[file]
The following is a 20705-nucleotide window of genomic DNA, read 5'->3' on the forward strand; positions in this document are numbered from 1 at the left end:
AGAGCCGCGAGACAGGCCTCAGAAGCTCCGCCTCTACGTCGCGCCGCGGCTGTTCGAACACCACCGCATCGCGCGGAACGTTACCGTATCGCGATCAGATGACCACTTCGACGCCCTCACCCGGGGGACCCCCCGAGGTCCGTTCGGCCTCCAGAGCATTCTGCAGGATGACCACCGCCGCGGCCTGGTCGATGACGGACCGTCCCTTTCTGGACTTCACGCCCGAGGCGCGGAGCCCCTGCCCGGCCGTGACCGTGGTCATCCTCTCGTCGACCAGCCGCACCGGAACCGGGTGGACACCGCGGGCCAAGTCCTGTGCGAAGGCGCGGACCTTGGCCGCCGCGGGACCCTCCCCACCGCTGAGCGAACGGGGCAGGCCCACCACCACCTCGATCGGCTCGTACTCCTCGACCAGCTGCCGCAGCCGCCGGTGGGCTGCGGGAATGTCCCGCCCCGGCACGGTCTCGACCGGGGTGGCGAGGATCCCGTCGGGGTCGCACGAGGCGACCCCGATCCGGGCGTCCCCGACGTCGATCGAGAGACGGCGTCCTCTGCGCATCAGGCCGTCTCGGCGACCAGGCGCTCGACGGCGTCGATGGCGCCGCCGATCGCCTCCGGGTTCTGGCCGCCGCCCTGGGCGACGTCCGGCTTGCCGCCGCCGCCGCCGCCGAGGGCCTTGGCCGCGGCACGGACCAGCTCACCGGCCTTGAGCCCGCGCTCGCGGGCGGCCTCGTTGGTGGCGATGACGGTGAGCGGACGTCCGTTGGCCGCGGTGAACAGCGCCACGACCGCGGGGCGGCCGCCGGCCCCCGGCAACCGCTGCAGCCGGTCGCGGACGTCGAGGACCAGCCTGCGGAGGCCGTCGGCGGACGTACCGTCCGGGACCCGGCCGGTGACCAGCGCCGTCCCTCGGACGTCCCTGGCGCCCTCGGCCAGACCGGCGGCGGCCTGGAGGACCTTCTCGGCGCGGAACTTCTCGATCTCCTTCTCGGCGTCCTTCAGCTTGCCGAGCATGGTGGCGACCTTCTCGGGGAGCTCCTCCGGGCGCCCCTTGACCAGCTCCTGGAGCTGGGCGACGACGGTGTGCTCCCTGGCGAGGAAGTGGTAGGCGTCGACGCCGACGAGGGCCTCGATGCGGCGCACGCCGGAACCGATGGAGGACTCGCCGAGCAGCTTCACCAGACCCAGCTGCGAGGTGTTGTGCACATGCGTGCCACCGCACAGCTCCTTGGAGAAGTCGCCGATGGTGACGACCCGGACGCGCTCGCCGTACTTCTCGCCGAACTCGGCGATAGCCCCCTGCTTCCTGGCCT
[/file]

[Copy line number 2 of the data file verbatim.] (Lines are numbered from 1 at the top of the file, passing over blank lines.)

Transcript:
AGAGCCGCGAGACAGGCCTCAGAAGCTCCGCCTCTACGTCGCGCCGCGGCTGTTCGAACACCACCGCATCGCGCGGAACGTTACCGTATCGCGATCAGATGACCACTTCGACGCCCTCACCCGGGGGACCCCCCGAGGTCCGTTCGGCCTCCAGAGCATTCTGCAGGATGACCACCGCCGCGGCCTGGTCGATGACGGACCGTCCCTTTCTGGACTTCACGCCCGAGGCGCGGAGCCCCTGCCCGGCCGTGACCGTGGTCATCCTCTCGTCGACCAGCCGCACCGGAACCGGGTGGACACCGCGGGCCAAGTCCTGTGCGAAGGCGCGGACCTTGGCCGCCGCGGGACCCTCCCCACCGCTGAGCGAACGGGGCAGGCCCACCACCACCTCGATCGGCTCGTACTCCTCGACCAGCTGCCGCAGCCGCCGGTGGGCTGCGGGAATGTCCCGCCCCGGCACGGTCTCGACCGGGGTGGCGAGGATCCCGTCGGGGTCGCACGAGGCGACCCCGATCCGGGCGTCCCCGACGTCGATCGAGAGACGGCGTCCTCTGCGCATCAGGCCGTCTCGGCGACCAGGCGCTCGACGGCGTCGATGGCGCCGCCGATCGCCTCCGGGTTCTGGCCGCCGCCCTGGGCGACGTCCGGCTTGCCGCCGCCGCCGCCGCCGAGGGCCTTGGCCGCGGCACGGACCAGCTCACCGGCCTTGAGCCCGCGCTCGCGGGCGGCCTCGTTGGTGGCGATGACGGTGAGCGGACGTCCGTTGGCCGCGGTGAACAGCGCCACGACCGCGGGGCGGCCGCCGGCCCCCGGCAACCGCTGCAGCCGGTCGCGGACGTCGAGGACCAGCCTGCGGAGGCCGTCGGCGGACGTACCGTCCGGGACCCGGCCGGTGACCAGCGCCGTCCCTCGGACGTCCCTGGCGCCCTCGGCCAGACCGGCGGCGGCCTGGAGGACCTTCTCGGCGCGGAACTTCTCGATCTCCTTCTCGGCGTCCTTCAGCTTGCCGAGCATGGTGGCGACCTTCTCGGGGAGCTCCTCCGGGCGCCCCTTGACCAGCTCCTGGAGCTGGGCGACGACGGTGTGCTCCCTGGCGAGGAAGTGGTAGGCGTCGACGCCGACGAGGGCCTCGATGCGGCGCACGCCGGAACCGATGGAGGACTCGCCGAGCAGCTTCACCAGACCCAGCTGCGAGGTGTTGTGCACATGCGTGCCACCGCACAGCTCCTTGGAGAAGTCGCCGATGGTGACGACCCGGACGCGCTCGCCGTACTTCTCGCCGAACTCGGCGATAGCCCCCTGCTTCCTGGCCT